North korea human rights abuses
A picture of abduction victim Yaeko Taguchi lays next to the text of her brother Shigeo Izuka, a representative of the Association of the Families of Victims Kidnapped by North Korea, before a session of the Human Rights Council on the report of the Commission of Inquiry on Human Rights in North Korea at the United Nations in Geneva March 17, 2014. Reuters

The Chinese government has refused to acknowledge the UN report accusing North Korea of grave human rights abuses.

The report, published in February, held the North Korean state culpable of Nazi-style mass killings and tortures, and recommended the guilty officials be tried in the International Criminal Court (ICC).

China's refusal to admit North Korea's accountability in the state-sanctioned abuses of citizens has confirmed the international community's fears that Beijing will veto any initiative to refer the pariah state to the ICC.

Diplomats and defectors had warned the UN panel that China will block any move to prosecute North Korea.

Chen Chuandong, counsellor at the Chinese mission in Geneva, expressed his doubts at the credibility of the UN report, saying that much of the information was gathered from defectors and victims settled abroad, without any cooperation from North Korea.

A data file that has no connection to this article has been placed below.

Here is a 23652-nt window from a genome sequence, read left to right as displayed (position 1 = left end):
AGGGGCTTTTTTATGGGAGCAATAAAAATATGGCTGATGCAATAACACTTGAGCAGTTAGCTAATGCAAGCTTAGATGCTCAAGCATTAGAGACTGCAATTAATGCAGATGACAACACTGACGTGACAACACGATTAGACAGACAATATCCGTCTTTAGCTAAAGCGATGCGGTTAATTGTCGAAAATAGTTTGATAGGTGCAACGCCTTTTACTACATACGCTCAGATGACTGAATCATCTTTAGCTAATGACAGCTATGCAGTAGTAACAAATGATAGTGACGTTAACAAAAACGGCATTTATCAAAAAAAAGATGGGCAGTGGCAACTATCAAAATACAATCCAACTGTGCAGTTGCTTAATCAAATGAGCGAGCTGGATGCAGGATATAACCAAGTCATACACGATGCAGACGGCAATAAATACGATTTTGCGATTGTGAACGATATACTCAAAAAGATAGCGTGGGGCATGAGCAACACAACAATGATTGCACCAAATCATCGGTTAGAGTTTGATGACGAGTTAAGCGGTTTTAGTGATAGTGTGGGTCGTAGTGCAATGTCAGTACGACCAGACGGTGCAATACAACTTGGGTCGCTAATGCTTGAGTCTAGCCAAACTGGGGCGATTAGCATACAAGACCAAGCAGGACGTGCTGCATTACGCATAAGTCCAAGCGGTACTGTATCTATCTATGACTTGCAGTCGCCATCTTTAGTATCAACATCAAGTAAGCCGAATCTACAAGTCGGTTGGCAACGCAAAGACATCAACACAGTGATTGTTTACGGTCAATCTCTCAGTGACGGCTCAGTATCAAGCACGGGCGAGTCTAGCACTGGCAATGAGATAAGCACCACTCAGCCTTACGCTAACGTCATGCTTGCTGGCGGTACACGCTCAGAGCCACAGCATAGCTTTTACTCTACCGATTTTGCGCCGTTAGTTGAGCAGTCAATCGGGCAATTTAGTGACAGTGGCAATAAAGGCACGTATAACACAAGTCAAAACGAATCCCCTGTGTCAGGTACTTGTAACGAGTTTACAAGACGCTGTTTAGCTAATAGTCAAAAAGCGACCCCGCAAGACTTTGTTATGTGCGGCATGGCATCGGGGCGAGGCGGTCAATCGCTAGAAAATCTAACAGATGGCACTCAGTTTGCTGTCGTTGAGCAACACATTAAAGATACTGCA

He even said that the accusations were "divorced from reality", but did not provide any substantiation - beyond citing North Korea's lack of involvement in the report's compilation.

"The inability of the commission to get support and cooperation from the country concerned makes it impossible for the commission to carry out its mandate in an impartial, objective and effective manner," Chen said.

Chief author of the UN report Michael Kirby said lack of evidence is not a reasonable defence, as hundreds of victims not known to each other testified about the gross abuses and atrocities.

Kirby was confident that North Korean officials will one day face the ICC and be held answerable for the various alleged abuses documented in the report.

"I have lived long enough to see things that looked impossible come to full fruit," Kirby said at a press conference.

"The independence of East Timor, the independence of the Baltic states and other steps following the fall of the Berlin Wall are all indications that things can happen that don't look certain now. They won't meet media deadlines but they will occur."

So Se Pyong, North Korean ambassador to the UN , walked out of a Human Rights Council hearing, labelling the charges as provocative and fabricated by the US.